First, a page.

On April 18th, Luther reappeared before the Diet. He reported that before giving his answer that he had prayed for long hours and had also consulted his friends and other counselors of high esteem. In giving his response to the question of recantation, the Reformer noted that although all these so-called errant writings were his, they were not all of the same kind. First, there were writings of a devotional nature, many which had been well received even by his theological opponents. There would be no reason to renounce these writings. Secondly, there were writing where he had attacked specific ecclesiastical abuses. Luther noted that if he recanted these writings he would do nothing but encourage error and tyranny. Thirdly, there were a number of writings that he had directed at against specific individuals. There, Luther admitted that his polemics were often very harsh and for this he was sorry. Nevertheless, he stood by the substance of what he had written and therefore could not recant them either.
In summation, Luther stated that his conscience was captive to God’s Word. Luther noted that it was impossible to rely on anything other than the Bible as an ultimate source of authority because the Roman Catholic Church had often contradicted itself in its official pronouncements. Indeed, unless Eck or the other papal theologians could prove to him through appealing to the Bible or sound reason that he was wrong, he would stand by everything that that he had said. According to some traditions, Luther added at the end: “Here I stand.” Nevertheless, whether he genuinely spoke these words cannot be verified with certainty.
Eck responded that all heretics appeal to Scripture and therefore it was necessary to rely on the institutional Church’s interpretation to gain clarity regarding the content of the faith. For this reason, argued Eck, by pitting his own interpretation against the teaching of the institutional Church, Luther clearly proved himself to be a heretic and therefore should be condemned.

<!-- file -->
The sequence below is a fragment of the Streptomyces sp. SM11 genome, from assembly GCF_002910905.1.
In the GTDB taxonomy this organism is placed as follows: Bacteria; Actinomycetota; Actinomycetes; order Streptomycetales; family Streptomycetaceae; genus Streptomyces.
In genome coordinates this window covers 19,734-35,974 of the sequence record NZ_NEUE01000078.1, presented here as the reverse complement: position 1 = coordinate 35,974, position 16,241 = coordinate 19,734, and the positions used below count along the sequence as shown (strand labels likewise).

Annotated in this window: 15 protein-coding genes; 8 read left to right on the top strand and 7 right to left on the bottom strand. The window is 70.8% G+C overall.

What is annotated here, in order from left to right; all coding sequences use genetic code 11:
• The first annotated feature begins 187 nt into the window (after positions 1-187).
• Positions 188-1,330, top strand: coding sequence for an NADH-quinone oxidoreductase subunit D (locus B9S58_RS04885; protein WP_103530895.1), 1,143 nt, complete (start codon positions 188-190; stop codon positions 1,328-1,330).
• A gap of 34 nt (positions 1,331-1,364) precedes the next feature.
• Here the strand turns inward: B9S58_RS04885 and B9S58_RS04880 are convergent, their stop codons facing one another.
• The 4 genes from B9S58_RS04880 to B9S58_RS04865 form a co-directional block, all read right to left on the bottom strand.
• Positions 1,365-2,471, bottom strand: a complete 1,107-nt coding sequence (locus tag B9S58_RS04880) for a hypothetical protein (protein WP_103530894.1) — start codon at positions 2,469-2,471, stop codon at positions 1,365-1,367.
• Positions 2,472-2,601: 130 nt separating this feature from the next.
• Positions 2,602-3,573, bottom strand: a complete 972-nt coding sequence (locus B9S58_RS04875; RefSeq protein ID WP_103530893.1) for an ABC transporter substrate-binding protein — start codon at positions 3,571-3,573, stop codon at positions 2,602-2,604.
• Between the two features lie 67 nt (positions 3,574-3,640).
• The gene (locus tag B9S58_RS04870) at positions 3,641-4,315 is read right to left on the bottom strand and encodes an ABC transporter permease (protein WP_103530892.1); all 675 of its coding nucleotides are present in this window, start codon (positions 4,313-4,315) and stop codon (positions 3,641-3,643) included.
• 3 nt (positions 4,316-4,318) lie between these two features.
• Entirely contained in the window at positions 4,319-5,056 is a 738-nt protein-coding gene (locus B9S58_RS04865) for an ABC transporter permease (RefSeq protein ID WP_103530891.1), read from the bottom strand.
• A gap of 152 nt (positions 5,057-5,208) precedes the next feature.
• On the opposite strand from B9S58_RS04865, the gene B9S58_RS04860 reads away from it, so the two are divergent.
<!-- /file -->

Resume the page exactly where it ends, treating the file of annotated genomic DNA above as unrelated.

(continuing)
As a result of Luther’s failure to recant, private conferences among the various imperial authorities immediately broke out. Since the emperor insisted on not repeating the sin of Sigismund against Hus, it was impossible to seize and execute the Reformer on the spot. This allowed Luther time to flee back to Wittenberg. In the meantime, the papacy officially pronounced Luther a heretic and made it a crime for anyone to possess his writings. Likewise, on May 26, 1521, Emperor Charles V issued the Edict of Worms, which declared Luther to be an outlaw and banned his teachings. As an outlaw, anyone who captured or killed him would be rewarded by the government authorities for doing “a good work.”
On the way back to Wittenberg, Luther was captured by Fredrick the Wise’s soldiers posing as highwaymen. He was escorted to the Wartburg Castle in the heart of the Thuringian forest. Luther remained there in hiding there for a little under a year. He used the time to translate the New Testament into German and write a number of theological treaties. Although Luther had initially believed that his condemnation at Worms was the end of his life and Reformation, it proved ultimately to be merely the end of the beginning.
Dr. Jack Kilcrease is a member of Our Savior Lutheran Church, Grand Rapids, Mich.